UPDATE: The FBI has opened an investigation into the matter, the Hernando police chief said Thursday.
Chief Scott Worsham said someone filed a complaint with the U.S. Attorney’s Office about the case. The US attorney contacted the local FBI office, which is currently investigating the case.
Two officers were commissioned, Worsham said. He did not identify the officers.
HERNANDO, Miss. (WREG) – It started as a lawsuit last September. Hernando Police were on the heels of Adrian Hoyle, whom they had arrested.
Hoyle pressed the gas as the officer returned to his patrol car. A chase ensued and lasted several minutes before Hoyle’s car crashed.
But it was what happened next that brought this case to court.
Police dash cam video shows police dog K-9 pounce on Hoyle after he got out of his wrecked car.
Hoyle’s attorney said Hernando Police Officer Lynn Brown deployed his assigned K-9 to attack Hoyle, when he was completely helpless and docile.
He says Brown and other officers began physically attacking and assaulting Hoyle with their feet and fists, even kicking him while he was handcuffed, with another officer standing on his back, wiping his feet on Hoyle’s body as if it were a floor mat.
According to the lawsuit, Hoyle suffered dog bites and flesh wounds and was taken by patrol car to the hospital, not an ambulance, which is standard procedure.
The court obtained photos showing some of his injuries. He says Hoyle had to do eight stitches across his chest and torso from dog bites and heartbreaking wounds.
Officer Lynn Brown is specifically named in the $10 million lawsuit for using excessive force and causing bodily harm without due process.
The Hernando Department is included for failing to enforce policy and procedures and for turning a blind eye to Agent Brown’s actions and violations of the constitutional rights of other agents.
But Hernando’s police attorney calls for the Hoyle case to be thrown out, calling it misleading and a total sham.
In a motion to dismiss the case, the attorney says Hoyle fails to mention that he admitted to stealing the car he was in, turning on a light and leading the police on an erratic eight-minute chase, not stopping only after losing control and colliding with two police vehicles. .
But Hoyle’s trial is not the only one involving the same officer Hernando.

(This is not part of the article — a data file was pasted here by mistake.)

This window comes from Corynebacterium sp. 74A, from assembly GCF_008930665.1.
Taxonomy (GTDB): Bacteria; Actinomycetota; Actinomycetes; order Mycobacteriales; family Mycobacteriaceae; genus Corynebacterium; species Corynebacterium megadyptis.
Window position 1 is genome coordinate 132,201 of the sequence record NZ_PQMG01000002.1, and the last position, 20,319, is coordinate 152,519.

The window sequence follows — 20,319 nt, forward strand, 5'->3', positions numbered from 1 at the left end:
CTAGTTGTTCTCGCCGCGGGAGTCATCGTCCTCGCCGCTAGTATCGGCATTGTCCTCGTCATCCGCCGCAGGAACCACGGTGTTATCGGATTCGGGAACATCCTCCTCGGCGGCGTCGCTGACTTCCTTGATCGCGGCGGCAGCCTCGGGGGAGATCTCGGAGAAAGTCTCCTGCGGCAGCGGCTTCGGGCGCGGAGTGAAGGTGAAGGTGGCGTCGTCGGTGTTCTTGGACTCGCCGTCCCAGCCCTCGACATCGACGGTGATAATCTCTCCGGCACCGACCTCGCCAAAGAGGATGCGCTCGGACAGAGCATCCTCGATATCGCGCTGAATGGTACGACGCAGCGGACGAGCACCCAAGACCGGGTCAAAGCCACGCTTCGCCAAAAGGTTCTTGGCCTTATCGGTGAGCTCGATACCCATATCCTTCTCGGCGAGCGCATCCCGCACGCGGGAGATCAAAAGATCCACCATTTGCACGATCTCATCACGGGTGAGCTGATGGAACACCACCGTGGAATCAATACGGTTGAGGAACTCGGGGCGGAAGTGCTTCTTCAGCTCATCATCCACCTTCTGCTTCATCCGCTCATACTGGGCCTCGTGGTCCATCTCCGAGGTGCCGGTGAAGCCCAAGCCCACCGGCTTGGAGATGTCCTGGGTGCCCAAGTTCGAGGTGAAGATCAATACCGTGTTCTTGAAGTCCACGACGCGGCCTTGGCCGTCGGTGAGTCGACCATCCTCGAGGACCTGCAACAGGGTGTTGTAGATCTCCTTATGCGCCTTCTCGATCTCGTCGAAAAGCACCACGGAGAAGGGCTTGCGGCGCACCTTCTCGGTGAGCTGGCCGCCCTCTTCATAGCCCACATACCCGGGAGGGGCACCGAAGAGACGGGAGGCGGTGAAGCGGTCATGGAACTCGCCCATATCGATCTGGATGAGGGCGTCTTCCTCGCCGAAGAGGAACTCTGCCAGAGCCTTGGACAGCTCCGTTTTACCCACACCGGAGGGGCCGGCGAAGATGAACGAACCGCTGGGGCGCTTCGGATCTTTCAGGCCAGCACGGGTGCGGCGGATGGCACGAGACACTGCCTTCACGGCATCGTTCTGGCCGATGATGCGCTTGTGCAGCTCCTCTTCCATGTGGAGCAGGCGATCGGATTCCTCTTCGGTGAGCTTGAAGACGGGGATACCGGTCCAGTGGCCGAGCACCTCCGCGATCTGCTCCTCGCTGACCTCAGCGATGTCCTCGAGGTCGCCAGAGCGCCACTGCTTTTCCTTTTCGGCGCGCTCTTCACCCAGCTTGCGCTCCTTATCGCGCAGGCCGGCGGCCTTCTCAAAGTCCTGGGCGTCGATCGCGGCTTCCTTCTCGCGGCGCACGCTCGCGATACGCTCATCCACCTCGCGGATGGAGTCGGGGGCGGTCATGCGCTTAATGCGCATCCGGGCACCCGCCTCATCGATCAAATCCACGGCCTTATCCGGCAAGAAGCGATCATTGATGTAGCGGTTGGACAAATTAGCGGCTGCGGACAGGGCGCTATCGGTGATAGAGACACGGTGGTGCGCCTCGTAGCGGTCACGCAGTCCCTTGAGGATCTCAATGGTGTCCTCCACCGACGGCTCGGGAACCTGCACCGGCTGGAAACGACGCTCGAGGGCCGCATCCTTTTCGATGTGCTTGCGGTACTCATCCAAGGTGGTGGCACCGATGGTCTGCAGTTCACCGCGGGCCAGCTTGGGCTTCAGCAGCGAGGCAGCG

Linda White’s son, Jesse White, and his best friend, Kristopher Ford, were killed along Highway 51 in 2019 when Officer Brown continued to chase them.
Linda White and Kristopher Ford’s mother also sued police Hernando and Officer Brown.
“I want justice for my son. That’s all I want,” Linda White said.
The two young men were pulled over on Highway 51 for a car tag violation when they began to flee.
The lawsuit says Brown was not the officer who stopped them, but heard the call and got into the car chase even when the dispatcher called on the officers to drop the chase for safety reasons. .
The car the men were in overturned, killing them both. Our camera captured what the mangled car looked like afterwards.
Although the chase is over, the lawsuit indicates that Officer Brown attempted a tactical intervention of the vehicle without regard to the number of passengers in the vehicle. The City of Hernando and Police Chief Scott Worsham determined that Brown acted in accordance with the use of force against men policy.
“And in the back of the car, he hit the car. You could see it. The proof is there and when he hit the car he sent it over the bank. I think he should quit the police because he hurts others. It doesn’t help, it hurts,” Linda White said.
A lawsuit involving Brown even dates back to his time with the Horn Lake Police Department. WREG found another lawsuit from 2013 that says Brown used his dog K-9 to attack a suspect.
The lawsuit says Jacob Cooper, who was on the run from police for the first time, had essentially surrendered and was no longer a threat when Officer Brown ordered the K-9 Sunny to “bite him.”
While Cooper pleaded to “take the dog please”, the suit indicates that Brown allowed K-9 to attack for several minutes even after Cooper was handcuffed.
He says the K9 tore Cooper’s lower calf, ripping out flesh, muscle and tissue, prompting multiple surgeries and skin grafts.
The WREG tried to get Hernando police to talk about their policies and excessive force complaints. The Hernando Police Chief sent us a statement saying:
“As this incident is an ongoing legal matter, I cannot comment on the specifics of this case. However, we look forward to the day when we can tell our side of the story.
But those who say they were wronged by Hernando police are seeking justice in the courts.
“It’s not police policy to do these things he does,” White said.
This 2013 case involving the K-9 attack was appealed and later settled. The other two cases are still pending.
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